Gte Goes From Bait To Bidder
For months, GTE Corp. was rumored to be takeover bait. The most persistent speculation was that long-distance leader AT&T would buy the company to jumpstart its push into the $100 billion local telephone business. GTE Chief Executive Charles R. Lee never confirmed the rumors--or denied them. "I'll continue to explore other business arrangements to the extent that they make sense for helping our shareholders," Lee told BUSINESS WEEK in July.
Turns out, Lee had a different kind of business arrangement in mind. Instead of being the hunted, Lee wants to be the hunter. On Oct. 15, GTE made a surprise $28 billion, cash offer for MCI Communications Corp., the No.2 long-distance company in the U.S. The bid came two weeks after telecom upstart WorldCom Inc. offered $30 billion in stock--all but disconnecting a prior deal in which British Telecommunications PLC had agreed to buy the 80% of MCI it doesn't already own for about $20 billion. WorldCom reacted to the GTE bid by saying its offer is still the most valuable. In a statement, MCI said it would review the third bid "in the context of the company's strategic merger agreement with BT."
"BOLD MOVE." Now, instead of facing early retirement as the phone business consolidates, the 57-year-old Lee hopes to end his career as head of a newly created $40 billion telecom giant. "This is a very bold move for him, and it clearly moves GTE up into the set of first-tier players--if he can complete the deal," says Eric J. Riddleberger, a telecom consultant at Booz, Allen & Hamilton Inc.
Who will walk away with MCI? Bankers say GTE's bid could be the most appealing. Even though it's 7% less than WorldCom's offer, shareholders may prefer cash to WorldCom stock, which could lose ground in the year or more it would take to close the deal. WorldCom could increase the value of its stock offer but is unlikely to attempt a significant cash bid. "WorldCom's going to have to do a heck of a sales pitch," says Bruce E. Behrens, co-manager of Flag Investors Telephone Income Fund, which holds stock in all three companies. BT, meanwhile, is unlikely to up its offer, having cut its bid by 20% last summer to appease shareholders.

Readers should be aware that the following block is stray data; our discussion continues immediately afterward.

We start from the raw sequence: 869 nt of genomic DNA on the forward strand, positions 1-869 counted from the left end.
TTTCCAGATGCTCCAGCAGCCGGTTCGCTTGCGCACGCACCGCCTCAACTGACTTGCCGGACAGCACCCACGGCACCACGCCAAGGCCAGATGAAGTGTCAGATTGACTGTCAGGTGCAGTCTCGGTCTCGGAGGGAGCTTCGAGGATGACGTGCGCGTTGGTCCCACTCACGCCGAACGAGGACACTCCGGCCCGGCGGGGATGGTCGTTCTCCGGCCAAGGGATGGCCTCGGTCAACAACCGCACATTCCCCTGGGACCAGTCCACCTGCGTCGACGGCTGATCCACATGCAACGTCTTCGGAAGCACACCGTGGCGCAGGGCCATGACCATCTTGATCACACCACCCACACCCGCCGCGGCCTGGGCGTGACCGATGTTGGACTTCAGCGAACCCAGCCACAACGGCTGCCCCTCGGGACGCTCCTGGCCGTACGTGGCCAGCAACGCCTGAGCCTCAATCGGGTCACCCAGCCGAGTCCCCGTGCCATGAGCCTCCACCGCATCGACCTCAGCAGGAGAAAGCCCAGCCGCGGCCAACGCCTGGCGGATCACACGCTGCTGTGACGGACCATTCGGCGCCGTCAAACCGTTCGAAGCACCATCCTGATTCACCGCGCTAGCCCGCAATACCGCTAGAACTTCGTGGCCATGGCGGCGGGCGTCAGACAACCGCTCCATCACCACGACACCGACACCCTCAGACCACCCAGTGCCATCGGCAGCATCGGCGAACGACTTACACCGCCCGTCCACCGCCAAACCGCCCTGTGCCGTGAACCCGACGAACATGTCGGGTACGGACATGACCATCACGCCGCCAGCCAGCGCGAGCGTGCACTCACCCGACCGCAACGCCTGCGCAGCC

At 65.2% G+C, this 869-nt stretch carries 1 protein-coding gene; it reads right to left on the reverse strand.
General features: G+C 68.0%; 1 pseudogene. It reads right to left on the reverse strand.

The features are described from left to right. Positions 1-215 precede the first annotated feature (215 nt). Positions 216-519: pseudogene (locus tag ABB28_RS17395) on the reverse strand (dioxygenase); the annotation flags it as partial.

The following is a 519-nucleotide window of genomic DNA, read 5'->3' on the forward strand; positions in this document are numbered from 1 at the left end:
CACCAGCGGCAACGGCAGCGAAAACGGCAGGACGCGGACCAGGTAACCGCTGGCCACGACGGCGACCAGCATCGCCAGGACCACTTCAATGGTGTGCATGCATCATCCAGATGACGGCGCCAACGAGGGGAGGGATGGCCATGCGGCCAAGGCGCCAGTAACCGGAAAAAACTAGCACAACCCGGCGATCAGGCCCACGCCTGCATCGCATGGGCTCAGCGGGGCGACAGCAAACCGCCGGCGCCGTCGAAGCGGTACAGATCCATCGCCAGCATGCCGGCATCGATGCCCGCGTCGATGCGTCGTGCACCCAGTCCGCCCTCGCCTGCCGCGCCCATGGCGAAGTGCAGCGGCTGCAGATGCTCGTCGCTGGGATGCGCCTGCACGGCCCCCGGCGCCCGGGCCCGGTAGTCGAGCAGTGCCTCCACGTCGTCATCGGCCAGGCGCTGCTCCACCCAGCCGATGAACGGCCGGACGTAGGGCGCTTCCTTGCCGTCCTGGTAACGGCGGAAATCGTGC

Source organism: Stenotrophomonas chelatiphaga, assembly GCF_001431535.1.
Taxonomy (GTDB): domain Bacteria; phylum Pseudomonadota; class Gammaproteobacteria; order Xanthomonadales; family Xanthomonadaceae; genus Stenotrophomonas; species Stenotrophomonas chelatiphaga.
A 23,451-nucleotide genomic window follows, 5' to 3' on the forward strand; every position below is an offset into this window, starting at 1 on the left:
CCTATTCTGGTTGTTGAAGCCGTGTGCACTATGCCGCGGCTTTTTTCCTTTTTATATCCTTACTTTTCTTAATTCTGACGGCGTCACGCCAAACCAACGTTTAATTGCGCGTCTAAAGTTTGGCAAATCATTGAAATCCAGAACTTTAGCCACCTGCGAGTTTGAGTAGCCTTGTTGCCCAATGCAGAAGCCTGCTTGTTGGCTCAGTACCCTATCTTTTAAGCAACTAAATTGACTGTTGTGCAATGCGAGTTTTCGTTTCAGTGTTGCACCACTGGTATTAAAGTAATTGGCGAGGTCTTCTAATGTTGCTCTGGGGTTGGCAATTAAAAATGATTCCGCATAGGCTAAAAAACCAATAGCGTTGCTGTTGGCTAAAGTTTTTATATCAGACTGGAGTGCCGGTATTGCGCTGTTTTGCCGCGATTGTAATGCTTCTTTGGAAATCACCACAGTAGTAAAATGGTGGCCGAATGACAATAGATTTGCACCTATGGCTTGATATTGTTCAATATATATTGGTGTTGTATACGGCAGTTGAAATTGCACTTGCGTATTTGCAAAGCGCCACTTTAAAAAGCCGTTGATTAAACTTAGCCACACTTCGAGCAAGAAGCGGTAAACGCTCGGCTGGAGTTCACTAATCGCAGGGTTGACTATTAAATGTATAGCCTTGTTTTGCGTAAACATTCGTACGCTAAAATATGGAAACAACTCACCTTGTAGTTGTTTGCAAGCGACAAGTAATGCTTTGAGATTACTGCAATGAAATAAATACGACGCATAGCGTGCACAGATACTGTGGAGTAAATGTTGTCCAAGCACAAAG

In fact, BT may welcome the GTE bid. Sources close to BT say that the British concern encouraged GTE, which had discussed a merger with MCI prior to the BT bid, to try again. One reason: BT wants to keep its marketing alliance with MCI alive, and the chance of doing that under WorldCom looked dicey. Says one industry analyst of the GTE bid: "This has to make BT happy."
GTE and MCI also have a lot to offer each other strategically. MCI has been spending heavily to launch a local phone business. This year alone, the unit is expected to run an $800 million loss. For GTE, MCI provides an excellent entree into long distance. GTE has been forging into that territory on its own, signing up some 1.5 million customers. But analysts say the effort has been slow and costly. "A lot of planets line up here," says Riddleberger.
Still, there are potential problems. Analysts estimate that the $28 billion bid will dilute earnings about 20% in 1998. And even after a merger with GTE, MCI might still have to plow money into local connections to serve its urban business customers since GTE operates mostly in rural and suburban areas.
WorldCom's CEO Bernard J. Ebbers is unlikely to walk away from MCI. He may not be able to to match the cash offer, but he can demonstrate more potential for post-merger savings. WorldCom, for example, already has local connections in many major cities. Ebbers estimates that a combined company can save $5 billion annually by 2002. "A WorldCom-MCI deal makes the most sense strategically," says Scott Cleland, an analyst with Legg Mason Wood Walker Inc. But in the end, Lee's cash may bag the trophy.